It may be a somewhat odd question, but can your shower controls be on the opposite wall from your faucet or showerhead? Though it may be different than most bathroom setups, having your controls and showerhead on opposite ends has its own advantages and drawbacks.
You may be wondering if setting up your shower in this manner will create any problems with code enforcement and what type of possible plumbing issues it can help you avoid. Not to mention the unique style statement you make by installing your controls in this manner.
This article dives headfirst into shower controls installed opposite of your showerhead. We will cover the benefits and drawbacks of having your shower controls set up this way and go over things you should consider before committing to this setup.
The Pros and Cons of Having Shower Controls on the Opposite Wall
You Won’t Get Wet Beforehand
A common benefit of having your shower set up this way is you can turn on your shower and adjust the temperature without getting wet. This is especially helpful if you’re setting up a shower for someone else, like a young child.
By installing your controls on the opposite end of your showerhead, you make a stylish statement that some people find quite appealing. When compared to a traditional shower setup, this unique look can definitely set you apart.
It may be surprising to hear but installing your controls opposite of your shower is quite inexpensive. Besides labor, the material cost is for the additional plumbing to reach from your showerhead to the opposite wall.
Easy to Install
Unexpectedly, this type of setup has a relatively easy installation process that only requires you to extend your plumbing in the opposite direction. The most difficult part of the process will be cutting the hole in your wall for the new placement of your shower controls.
A Lot of Back and Forth
Sometimes we need to adjust the temperature of our water while we are showering. This means you will be walking back and forth from your controls to your showerhead. This issue will be even more noticeable if you have a large walk-in shower.
If you have lived your entire life with your controls underneath your showerhead, you definitely have to go through an adjustment period. You will likely find yourself reaching for controls that aren’t there more than a few times before you get used to your new setup.
May Conflict With Other Plumbing
One major issue is you may find your opposite setup might conflict with other plumbing in the home. For example, a downstairs bathroom might have plumbing on only one wall for a reason because the opposite wall has plumbing that’s running upstairs.
While installing controls opposite of your showerhead may be easy and inexpensive, it still requires extra work and time if your shower controls are already underneath your showerhead. Some may consider the process unnecessary.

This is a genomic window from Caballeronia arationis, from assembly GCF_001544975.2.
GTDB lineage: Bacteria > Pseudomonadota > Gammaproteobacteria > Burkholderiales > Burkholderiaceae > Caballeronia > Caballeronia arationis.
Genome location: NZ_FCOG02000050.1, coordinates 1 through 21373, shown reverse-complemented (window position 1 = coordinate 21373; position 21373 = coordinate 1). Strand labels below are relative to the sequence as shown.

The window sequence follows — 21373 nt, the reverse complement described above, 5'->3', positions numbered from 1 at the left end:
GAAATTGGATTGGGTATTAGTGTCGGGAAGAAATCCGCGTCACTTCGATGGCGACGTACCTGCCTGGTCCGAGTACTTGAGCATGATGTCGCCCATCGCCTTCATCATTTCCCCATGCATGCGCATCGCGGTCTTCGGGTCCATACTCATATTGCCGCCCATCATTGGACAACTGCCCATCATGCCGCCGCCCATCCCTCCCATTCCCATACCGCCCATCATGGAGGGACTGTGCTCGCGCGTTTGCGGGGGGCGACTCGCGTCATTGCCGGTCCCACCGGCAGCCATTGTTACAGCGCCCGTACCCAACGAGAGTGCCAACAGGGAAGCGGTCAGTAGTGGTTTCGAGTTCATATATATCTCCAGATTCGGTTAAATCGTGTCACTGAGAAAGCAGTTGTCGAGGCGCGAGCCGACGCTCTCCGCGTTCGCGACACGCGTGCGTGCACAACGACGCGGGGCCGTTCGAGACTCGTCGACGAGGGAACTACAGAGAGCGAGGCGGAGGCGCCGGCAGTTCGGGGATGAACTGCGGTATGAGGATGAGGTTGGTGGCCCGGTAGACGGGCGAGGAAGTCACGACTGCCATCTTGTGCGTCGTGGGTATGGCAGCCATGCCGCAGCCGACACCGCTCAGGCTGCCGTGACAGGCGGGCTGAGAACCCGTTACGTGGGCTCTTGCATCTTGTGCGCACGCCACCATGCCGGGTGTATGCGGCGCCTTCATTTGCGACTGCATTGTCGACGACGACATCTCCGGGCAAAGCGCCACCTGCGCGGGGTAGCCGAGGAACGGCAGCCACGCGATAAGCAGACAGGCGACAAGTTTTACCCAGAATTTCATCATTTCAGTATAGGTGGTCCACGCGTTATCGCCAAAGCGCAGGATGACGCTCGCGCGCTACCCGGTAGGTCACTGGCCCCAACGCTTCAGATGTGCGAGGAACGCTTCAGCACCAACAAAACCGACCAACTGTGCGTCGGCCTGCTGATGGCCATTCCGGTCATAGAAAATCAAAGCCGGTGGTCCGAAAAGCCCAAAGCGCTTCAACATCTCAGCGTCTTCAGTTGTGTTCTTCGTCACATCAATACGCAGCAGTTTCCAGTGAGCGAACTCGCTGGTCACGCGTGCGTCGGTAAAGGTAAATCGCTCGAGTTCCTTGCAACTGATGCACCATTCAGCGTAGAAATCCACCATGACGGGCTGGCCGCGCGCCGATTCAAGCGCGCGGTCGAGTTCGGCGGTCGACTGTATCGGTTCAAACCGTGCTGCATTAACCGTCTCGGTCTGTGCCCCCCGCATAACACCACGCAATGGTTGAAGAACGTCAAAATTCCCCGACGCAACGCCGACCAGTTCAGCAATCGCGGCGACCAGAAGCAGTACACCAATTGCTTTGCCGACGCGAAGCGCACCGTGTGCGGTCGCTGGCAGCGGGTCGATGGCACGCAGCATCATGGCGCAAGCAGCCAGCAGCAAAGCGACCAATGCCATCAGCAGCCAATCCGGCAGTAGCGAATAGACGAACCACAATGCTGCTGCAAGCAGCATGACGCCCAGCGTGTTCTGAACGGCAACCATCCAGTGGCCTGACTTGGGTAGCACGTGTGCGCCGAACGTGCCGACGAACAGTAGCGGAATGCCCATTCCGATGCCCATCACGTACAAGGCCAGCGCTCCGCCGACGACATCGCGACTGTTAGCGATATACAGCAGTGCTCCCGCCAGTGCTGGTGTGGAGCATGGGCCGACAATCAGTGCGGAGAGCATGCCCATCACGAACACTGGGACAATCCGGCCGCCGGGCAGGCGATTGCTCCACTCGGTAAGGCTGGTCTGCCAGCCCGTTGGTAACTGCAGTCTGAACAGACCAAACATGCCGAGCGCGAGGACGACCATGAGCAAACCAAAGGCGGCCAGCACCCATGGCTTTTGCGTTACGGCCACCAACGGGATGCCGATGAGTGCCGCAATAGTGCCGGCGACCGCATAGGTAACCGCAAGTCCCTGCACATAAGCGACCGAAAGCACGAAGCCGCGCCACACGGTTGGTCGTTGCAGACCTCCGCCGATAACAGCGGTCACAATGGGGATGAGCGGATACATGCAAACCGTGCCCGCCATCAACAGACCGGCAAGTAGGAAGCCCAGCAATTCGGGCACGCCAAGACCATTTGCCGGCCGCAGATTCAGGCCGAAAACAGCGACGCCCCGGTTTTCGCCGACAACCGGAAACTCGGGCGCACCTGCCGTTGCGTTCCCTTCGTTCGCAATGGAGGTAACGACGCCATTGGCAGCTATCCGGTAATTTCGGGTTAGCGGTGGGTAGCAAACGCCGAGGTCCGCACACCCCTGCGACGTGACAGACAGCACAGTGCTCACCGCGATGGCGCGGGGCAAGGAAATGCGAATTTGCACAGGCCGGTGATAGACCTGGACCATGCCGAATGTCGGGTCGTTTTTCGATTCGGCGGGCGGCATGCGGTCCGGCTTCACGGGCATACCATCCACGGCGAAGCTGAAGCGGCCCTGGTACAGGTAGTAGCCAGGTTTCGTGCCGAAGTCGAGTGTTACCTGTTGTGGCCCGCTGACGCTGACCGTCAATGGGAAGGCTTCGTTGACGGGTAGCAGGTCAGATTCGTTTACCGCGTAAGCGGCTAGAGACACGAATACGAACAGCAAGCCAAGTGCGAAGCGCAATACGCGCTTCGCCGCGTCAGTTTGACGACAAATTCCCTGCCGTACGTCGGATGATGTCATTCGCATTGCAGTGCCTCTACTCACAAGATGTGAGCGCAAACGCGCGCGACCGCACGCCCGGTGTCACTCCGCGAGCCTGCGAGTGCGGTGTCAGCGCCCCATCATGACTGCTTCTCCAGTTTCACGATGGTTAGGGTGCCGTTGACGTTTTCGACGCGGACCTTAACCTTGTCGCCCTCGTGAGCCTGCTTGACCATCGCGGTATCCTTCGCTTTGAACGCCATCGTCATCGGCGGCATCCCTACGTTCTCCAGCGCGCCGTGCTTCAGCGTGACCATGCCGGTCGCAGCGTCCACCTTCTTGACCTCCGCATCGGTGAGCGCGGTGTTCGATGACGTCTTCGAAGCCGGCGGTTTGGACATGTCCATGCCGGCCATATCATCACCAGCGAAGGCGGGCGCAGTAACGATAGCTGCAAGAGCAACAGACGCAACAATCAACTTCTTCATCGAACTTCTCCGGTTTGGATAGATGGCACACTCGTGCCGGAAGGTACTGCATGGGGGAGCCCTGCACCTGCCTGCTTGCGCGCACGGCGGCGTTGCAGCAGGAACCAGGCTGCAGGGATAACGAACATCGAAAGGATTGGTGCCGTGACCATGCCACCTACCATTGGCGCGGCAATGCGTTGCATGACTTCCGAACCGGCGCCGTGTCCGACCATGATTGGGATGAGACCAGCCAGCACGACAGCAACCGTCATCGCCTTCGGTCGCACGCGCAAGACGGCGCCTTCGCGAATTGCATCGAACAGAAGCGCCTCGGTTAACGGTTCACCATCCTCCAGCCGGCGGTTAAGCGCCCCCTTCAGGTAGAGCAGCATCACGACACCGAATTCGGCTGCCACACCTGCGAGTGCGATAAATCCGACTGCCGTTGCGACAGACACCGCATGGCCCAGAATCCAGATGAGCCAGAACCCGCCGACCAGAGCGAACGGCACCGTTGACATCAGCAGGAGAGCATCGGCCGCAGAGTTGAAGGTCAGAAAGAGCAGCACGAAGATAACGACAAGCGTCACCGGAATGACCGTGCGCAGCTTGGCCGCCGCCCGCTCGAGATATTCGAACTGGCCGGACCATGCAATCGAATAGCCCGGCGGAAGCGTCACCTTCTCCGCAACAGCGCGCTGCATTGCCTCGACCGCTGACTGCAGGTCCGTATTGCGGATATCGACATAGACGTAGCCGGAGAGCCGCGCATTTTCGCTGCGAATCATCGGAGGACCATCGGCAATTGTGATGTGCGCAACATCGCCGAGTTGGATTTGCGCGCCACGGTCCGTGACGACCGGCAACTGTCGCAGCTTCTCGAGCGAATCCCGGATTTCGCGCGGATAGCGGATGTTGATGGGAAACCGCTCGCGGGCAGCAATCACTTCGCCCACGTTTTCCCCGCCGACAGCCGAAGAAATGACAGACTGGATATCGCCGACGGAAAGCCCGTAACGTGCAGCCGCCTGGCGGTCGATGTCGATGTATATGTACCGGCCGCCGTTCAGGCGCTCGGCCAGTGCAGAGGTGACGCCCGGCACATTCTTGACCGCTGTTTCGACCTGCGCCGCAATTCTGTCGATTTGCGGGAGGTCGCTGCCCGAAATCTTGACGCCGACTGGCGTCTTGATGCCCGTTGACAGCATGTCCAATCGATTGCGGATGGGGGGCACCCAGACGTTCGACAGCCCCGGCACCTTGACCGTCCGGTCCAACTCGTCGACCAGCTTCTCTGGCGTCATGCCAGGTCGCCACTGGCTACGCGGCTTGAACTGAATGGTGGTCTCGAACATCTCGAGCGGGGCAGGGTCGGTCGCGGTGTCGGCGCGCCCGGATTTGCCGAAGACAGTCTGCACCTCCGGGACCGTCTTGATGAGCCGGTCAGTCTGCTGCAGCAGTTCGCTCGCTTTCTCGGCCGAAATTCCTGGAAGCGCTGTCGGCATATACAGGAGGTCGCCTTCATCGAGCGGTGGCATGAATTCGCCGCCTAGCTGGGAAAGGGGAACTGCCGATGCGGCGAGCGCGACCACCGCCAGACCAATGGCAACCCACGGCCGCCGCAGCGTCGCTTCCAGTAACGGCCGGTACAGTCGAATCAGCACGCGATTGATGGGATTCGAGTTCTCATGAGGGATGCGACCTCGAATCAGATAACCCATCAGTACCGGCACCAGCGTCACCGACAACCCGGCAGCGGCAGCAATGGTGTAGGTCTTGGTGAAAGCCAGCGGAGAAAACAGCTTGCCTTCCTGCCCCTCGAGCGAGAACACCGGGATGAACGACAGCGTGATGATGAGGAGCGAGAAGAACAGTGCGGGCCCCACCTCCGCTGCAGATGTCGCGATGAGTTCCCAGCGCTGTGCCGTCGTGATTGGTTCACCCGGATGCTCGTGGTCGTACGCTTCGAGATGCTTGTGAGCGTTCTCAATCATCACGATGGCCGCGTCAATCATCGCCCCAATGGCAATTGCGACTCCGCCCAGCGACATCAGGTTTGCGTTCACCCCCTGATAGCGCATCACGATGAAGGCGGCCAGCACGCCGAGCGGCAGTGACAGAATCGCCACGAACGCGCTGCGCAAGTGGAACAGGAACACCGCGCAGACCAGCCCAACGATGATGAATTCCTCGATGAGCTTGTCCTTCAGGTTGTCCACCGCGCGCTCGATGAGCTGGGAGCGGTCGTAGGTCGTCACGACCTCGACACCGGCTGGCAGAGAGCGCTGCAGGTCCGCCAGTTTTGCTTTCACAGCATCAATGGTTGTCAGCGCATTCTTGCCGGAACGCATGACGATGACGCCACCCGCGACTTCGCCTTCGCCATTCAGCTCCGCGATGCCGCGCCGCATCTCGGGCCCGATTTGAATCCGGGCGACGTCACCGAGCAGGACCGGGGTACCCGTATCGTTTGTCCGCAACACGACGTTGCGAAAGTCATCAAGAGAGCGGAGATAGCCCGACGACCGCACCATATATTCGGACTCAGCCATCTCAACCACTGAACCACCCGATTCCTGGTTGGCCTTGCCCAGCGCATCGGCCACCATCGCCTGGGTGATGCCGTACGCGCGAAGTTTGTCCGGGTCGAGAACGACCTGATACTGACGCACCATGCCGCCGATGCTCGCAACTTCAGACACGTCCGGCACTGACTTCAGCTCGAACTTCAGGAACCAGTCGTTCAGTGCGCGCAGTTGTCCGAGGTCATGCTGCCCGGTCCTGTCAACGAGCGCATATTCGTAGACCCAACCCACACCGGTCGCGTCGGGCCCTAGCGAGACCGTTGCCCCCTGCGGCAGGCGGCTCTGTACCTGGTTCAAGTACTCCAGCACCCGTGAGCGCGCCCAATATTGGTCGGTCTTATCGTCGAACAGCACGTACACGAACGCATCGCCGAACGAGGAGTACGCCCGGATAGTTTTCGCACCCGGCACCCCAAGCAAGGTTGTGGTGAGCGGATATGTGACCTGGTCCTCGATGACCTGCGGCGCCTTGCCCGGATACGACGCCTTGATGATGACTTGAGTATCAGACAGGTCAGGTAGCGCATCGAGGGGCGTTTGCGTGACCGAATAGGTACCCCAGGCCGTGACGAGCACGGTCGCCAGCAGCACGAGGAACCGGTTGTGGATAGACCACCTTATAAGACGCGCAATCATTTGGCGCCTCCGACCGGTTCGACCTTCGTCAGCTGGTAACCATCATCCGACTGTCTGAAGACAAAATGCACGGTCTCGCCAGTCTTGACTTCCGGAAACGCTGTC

Things to Consider When Putting the Showerhead and Shower Valve on Opposite Walls
Depending on how cold the climate is in your area, you will want to be careful when placing plumbing on certain walls.
If the wall opposite the wall you’re placing your controls is an exterior wall, you may run into issues in the future. If you are in a warm area where it does not snow, you shouldn’t have any problems, but your pipes may freeze if you live in a more frigid climate.
Whenever you are walking more than you have to on a wet slippery surface, you will have a greater chance of falling. With your controls on the opposite end, you will have to do a little extra walking to adjust or turn off your shower.
There are ways to mitigate this slipping hazard by using a slip-free shower mat or thermostatic valve, but they will not make your shower slip-free.
Previous Plumbing Installation
One issue you may run into when installing an opposite control setup is the plumbing already installed in your home. This may force you to place your controls off-center or in other awkward positions.
If you have extensive plumbing or electrical systems running through your opposite wall, this setup may not be feasible.
A thermostatic valve is a popular product that allows you to set your water to a certain temperature, and it will remain that way year-round, as long as you have hot water in your tank.
This reduces slipping and saves time by allowing you to set it and forget it. One downside of these products is they can be expensive and somewhat difficult to install.
There is no code regulation against having your control valve and showerhead on opposite ends. But you do need at least 4 feet of distance between them to help with water pressure and general water flow. But if they are on the same wall, they only need around 30 inches.
You can run your shower’s plumbing on an exterior wall in some cases. It will depend on the climate where you live. If winter lows reach 32 degrees Fahrenheit or lower, you run the risk of freezing pipes.